- Root in Person of Interest. As a child, she was seen speedrunning 'The Oregon Trail' at a pace that turned the graphics into a blur, and as an adult she got revenge for her murdered friend by stealing from a drug cartel's bank accounts in the murderer's name. She was every bit Finch's equal, even tag-teaming with him when a hacking job required two people working simultaneously. She also worshiped the Machine, whom she referred to frequently as 'God'.
- In White Collar episode "Taking Account" Peter arranges a meeting with a hacker known as Vulture. He tries scoping out the men in the area, but it's Mozzie who realizes the Vulture is a woman.
- In the Supernatural episode The Girl With the Dungeons and Dragons Tattoo, the hacker that Dick Roman uses to crack a hard-drive is Charlie Bradbury... a woman, and the titular "girl".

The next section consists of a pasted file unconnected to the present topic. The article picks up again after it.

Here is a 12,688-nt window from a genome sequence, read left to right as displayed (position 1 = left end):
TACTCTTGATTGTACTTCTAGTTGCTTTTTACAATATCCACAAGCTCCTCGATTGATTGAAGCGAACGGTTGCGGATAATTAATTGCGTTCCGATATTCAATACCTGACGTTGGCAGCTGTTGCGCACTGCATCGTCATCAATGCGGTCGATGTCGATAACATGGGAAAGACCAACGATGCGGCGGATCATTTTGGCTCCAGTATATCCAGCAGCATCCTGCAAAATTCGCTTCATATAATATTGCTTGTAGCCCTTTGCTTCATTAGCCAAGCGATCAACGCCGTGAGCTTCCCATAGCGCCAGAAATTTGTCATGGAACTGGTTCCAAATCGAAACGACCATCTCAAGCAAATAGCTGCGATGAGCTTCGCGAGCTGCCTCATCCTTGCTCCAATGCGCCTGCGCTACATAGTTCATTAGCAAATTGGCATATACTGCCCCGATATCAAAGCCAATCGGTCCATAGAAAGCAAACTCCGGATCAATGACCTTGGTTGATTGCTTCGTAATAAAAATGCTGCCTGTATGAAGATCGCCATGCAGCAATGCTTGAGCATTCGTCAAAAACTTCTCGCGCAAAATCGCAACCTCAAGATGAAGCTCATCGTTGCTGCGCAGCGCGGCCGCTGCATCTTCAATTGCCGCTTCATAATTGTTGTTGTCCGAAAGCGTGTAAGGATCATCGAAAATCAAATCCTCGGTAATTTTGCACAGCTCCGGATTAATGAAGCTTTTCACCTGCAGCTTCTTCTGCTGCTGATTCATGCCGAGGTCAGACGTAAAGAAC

- Mac, whose real name is Cindy Mackenzie on Veronica Mars is a computer hacker who helps Veronica with mystery cases.
- Dutch Velders in The Strain.
- New Tricks played this to the hilt twice within a few years.
- Felicity Smoak from Arrow is basically this trope personified. She is a wildly talented programmer who frequently shocks her colleagues and enemies with the fact that Oliver Queen's coding expert is a blonde woman with an impressive, feminine, fashion sense.
- In the Shadowrun sourcebook "Paranormal Animals of North America" creature descriptions are discussed in comments made by shadowrunners and other more or less knowledgeable types. On of the more sensible and well-informed commenters is known as "Doc". Near the end of the book, Doc mentions being about to submit a description of a new species named (genus) amandae. Why "Amanda?" the other commenters cluelessly ask. Because that's my name, Doc replies. Apart from the unusual decision to use her first name instead of her surname to name the species, the commenters really oughtn't have been that surprised, since female hackers/shadowrunners are common in the 2050 of the game, and a fair share of the previous commenters have very obviously been female.